Washington, DC (October 7, 2020) – A recent Michigan Supreme Court decision striking down months of COVID-19 executive orders by Governor Gretchen Whitmer has prompted the New Civil Liberties Alliance to file a Supplemental Notice of Pertinent and Significant Authorities in the Massachusetts Supreme Judicial Court in the matter of Desrosiers v. Baker.
Massachusetts’s highest court heard oral arguments on September 11, 2020, at which time the Justices inquired regarding other governors’ declarations of states of emergency and judicial interpretations of their COVID-19 orders. The Notice alerts the Justices to two similar cases in other states where governors’ pandemic orders were challenged—and nullified by the courts. NCLA, a nonpartisan, nonprofit civil rights group, believes that these judicial decisions could persuade the Massachusetts SJC in deciding the Desrosiers v. Baker matter.
Midwest Institute of Health, PLLC v. Whitmer was pending in the Michigan Supreme Court and County of Butler v. Wolf was pending in the Western District of Pennsylvania at the time of oral argument, but they have now been decided against both governors.
In Midwest Institute of Health, the Michigan Supreme Court held that Governor Whitmer’s COVID-19 orders violated the separation of powers and nondelegation clauses of the Michigan Constitution. The Supreme Court cited a Massachusetts Supreme Judicial Court decision as standing for the proposition that an emergency does “not abrogate the Constitution.” Declaring Governor Whitmer’s orders unconstitutional, the Justices concluded that a governor may not “possess free rein to exercise a substantial part of our state and local legislative authority—including police powers—for an indefinite period of time.”
In County of Butler v. Wolf, the district court held that Pennsylvania Governor Wolf’s COVID-19 orders violated First Amendment rights to assembly and speech and Fourteenth Amendment rights to substantive due process and equal protection. The district court believed Governor Wolf’s orders were well-intentioned, but good intentions are not a constitutional standard. “Indeed, the greatest threats to our system of constitutional liberties may arise when the ends are laudable, and the intent is good—especially in a time of emergency.” Declaring Governor Wolf’s orders unconstitutional, the district court concluded that “[t]he Constitution cannot accept the concept of a ‘new normal’ where the basic liberties of the people can be subordinated to open-ended emergency mitigation measures.”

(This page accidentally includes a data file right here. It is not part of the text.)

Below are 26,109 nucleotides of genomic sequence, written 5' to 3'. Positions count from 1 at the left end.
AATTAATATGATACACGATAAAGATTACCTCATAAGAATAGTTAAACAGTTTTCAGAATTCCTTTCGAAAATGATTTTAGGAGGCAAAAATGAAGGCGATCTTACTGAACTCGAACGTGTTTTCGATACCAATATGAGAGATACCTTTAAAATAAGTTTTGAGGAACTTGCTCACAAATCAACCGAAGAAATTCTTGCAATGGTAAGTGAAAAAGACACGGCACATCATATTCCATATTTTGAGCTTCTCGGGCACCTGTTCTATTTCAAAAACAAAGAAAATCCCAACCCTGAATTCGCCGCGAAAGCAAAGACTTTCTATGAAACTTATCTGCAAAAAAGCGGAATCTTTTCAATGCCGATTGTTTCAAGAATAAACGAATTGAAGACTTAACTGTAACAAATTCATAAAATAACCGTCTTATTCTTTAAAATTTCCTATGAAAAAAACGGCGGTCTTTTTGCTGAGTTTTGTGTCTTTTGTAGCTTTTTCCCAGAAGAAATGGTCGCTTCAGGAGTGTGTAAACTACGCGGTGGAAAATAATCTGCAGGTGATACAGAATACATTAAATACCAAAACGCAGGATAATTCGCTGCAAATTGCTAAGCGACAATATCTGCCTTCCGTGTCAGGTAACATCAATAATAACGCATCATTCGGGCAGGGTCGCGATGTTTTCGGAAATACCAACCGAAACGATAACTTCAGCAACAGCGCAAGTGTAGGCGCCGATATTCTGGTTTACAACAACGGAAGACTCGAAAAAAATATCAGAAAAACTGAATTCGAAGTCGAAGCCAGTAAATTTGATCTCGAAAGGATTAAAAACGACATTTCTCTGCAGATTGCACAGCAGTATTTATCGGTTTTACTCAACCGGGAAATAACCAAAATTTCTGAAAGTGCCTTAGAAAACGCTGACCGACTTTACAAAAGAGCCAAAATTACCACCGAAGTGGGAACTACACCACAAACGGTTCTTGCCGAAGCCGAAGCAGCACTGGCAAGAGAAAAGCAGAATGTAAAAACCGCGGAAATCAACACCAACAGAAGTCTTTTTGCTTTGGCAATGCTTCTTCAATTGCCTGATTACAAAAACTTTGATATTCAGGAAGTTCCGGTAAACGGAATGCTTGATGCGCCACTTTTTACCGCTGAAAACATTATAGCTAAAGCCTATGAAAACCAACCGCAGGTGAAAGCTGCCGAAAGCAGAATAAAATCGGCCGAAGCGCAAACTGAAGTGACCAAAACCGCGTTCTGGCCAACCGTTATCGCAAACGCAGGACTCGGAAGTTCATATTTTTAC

The petitioners in Desrosiers v. Baker, which include business owners, church pastors, and the headmaster of a private school, are asking the Massachusetts SJC to consider: (1) whether the 1950’s-era Civil Defense Act provides authority for Governor Baker to declare a state of emergency and if his issuance of the emergency orders violates the separation of powers; and (2) whether the emergency orders violate the plaintiffs’ rights to due process and free assembly. These issues are akin to the ones Governors Whitmer and Wolf lost recently.
NCLA released the following statement:
“With no end in sight to the Civil Defense State of Emergency nor indication that Governor Baker will be loosening his grip on the legislature’s police power, I hope the Supreme Judicial Court will take notice of an emerging trend across the country. More and more courts are defending state and federal constitutions and restoring civil liberties lost under the guise of ‘temporary’ emergency gubernatorial action. This is a heartening trend that the SJC could—and should—further in Massachusetts.”
– Michael P. DeGrandis, NCLA Senior Litigation Counsel
NCLA is a nonpartisan, nonprofit civil rights group founded by prominent legal scholar Philip Hamburger to protect constitutional freedoms from violations by the Administrative State. NCLA’s public-interest litigation and other pro bono advocacy strive to tame the unlawful power of state and federal agencies and to foster a new civil liberties movement that will help restore Americans’ fundamental rights.